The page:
13
views
0
recommends
+1 Recommend
0 collections
    0
    shares
      • Record: found
      • Abstract: found
      • Article: not found

      Measuring ectomycorrhizal fungal dispersal: macroecological patterns driven by microscopic propagules.

      1 , , ,
      Molecular ecology
      Wiley-Blackwell

      Read this article at

      ScienceOpenPublisherPubMed
      Bookmark
          There is no author summary for this article yet. Authors can add summaries to their articles on ScienceOpen to make them more accessible to a non-specialist audience.

          Abstract

          Dispersal plays a prominent role in most conceptual models of community assembly. However, direct measurement of dispersal across a whole community is difficult at ecologically relevant spatial scales. For cryptic organisms, such as fungi and bacteria, the scale and importance of dispersal limitation has become a major point of debate. We use an experimental island biogeographic approach to measure the effects of dispersal limitation on the ecological dynamics of an important group of plant symbionts, ectomycorrhizal fungi. We manipulated the isolation of uncolonized host seedlings across a natural landscape and used a range of molecular techniques to measure the dispersal rates of ectomycorrhizal propagules and host colonization. Some species were prolific dispersers, producing annual spore loads on the order of trillions of spores per km(2). However, fungal propagules reaching host seedlings decreased rapidly with increasing distance from potential spore sources, causing a concomitant reduction in ectomycorrhizal species richness, host colonization and host biomass. There were also strong differences in dispersal ability across species, which correlated well with the predictable composition of ectomycorrhizal communities associated with establishing pine forest. The use of molecular tools to measure whole community dispersal provides a direct confirmation for a key mechanism underlying island biogeography theory and has the potential to make microbial systems a model for understanding the role of dispersal in ecological theory.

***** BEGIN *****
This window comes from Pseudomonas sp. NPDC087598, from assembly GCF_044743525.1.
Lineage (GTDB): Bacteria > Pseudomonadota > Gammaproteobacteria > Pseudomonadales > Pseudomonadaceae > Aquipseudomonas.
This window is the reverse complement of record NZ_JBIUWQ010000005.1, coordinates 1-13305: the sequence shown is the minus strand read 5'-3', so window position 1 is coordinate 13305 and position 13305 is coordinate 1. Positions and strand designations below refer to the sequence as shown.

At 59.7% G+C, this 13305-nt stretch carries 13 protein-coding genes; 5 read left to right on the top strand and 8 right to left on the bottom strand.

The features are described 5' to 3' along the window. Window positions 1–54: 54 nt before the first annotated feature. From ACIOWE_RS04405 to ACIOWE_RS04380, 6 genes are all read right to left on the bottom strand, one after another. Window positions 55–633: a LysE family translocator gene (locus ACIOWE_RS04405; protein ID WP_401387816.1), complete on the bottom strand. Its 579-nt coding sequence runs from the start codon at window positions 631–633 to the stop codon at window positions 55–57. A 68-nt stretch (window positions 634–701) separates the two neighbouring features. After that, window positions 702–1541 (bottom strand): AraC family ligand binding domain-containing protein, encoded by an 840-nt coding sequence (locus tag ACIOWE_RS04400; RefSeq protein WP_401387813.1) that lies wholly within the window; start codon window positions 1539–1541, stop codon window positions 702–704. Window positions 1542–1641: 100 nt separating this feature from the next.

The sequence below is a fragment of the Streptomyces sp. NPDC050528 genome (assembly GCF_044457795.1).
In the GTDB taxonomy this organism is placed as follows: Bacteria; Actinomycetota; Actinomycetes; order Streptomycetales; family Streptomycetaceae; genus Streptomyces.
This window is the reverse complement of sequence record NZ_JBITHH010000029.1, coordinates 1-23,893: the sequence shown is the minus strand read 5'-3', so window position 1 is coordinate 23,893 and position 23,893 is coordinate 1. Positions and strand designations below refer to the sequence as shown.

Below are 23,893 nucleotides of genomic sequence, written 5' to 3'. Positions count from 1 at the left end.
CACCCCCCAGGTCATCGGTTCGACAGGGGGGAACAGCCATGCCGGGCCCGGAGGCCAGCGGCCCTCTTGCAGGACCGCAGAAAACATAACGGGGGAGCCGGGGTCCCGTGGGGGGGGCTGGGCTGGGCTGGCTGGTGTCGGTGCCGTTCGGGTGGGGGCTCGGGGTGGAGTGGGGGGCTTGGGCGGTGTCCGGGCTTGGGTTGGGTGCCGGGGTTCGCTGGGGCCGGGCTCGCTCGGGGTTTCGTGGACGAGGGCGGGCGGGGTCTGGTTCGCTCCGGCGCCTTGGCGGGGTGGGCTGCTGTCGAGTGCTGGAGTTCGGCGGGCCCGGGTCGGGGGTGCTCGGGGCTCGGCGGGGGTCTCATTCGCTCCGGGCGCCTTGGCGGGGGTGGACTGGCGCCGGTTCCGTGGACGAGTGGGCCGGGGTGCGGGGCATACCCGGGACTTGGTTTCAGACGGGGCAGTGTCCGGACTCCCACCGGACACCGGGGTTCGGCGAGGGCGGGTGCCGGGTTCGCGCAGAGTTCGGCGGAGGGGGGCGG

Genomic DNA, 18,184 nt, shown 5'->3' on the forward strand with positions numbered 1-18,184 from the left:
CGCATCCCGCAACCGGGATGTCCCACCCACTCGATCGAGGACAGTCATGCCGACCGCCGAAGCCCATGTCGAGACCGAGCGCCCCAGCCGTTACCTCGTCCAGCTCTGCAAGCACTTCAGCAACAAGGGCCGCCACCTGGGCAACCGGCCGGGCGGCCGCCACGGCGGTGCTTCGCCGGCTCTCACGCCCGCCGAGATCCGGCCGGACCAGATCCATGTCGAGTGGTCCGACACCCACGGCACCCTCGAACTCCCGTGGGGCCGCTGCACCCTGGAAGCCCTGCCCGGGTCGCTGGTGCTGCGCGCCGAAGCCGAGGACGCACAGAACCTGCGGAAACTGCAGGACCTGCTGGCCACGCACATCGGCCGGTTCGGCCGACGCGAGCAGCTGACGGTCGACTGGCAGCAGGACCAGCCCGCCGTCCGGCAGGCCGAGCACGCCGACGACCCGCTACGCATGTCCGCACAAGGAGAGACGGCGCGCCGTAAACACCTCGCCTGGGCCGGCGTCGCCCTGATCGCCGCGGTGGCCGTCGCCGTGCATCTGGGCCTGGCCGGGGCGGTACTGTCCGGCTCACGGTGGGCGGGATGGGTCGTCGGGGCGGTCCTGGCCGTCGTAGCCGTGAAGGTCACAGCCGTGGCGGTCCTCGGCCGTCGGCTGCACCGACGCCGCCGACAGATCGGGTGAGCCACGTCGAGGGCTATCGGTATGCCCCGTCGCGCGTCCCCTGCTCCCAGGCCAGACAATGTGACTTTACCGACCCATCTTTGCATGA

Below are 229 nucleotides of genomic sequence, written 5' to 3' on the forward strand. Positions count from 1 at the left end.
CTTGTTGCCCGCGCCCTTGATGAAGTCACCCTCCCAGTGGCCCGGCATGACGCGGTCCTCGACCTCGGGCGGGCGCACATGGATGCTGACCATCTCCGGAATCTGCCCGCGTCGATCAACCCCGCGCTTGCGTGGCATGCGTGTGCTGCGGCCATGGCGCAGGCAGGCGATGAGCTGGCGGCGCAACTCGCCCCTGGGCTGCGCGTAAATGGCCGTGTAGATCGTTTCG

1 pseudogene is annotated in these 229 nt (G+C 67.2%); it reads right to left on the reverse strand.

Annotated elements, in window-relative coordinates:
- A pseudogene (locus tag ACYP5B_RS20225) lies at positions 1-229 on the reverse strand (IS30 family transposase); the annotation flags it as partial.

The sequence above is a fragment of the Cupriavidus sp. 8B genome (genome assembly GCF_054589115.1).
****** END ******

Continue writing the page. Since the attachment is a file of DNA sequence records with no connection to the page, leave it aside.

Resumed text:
Related collections

          Author and article information

          Journal
          Mol. Ecol.
          Molecular ecology
          Wiley-Blackwell
          1365-294X
          0962-1083
          Aug 2012
          : 21
          : 16
          Affiliations
          [1 ] Department of Plant Pathology, University of Minnesota, St Paul, MN 55108, USA.
          Article
          10.1111/j.1365-294X.2012.05666.x
          22703050
          9899bc89-f557-4a77-92c0-d65f663f919f
          History

          Comments

          Comment on this article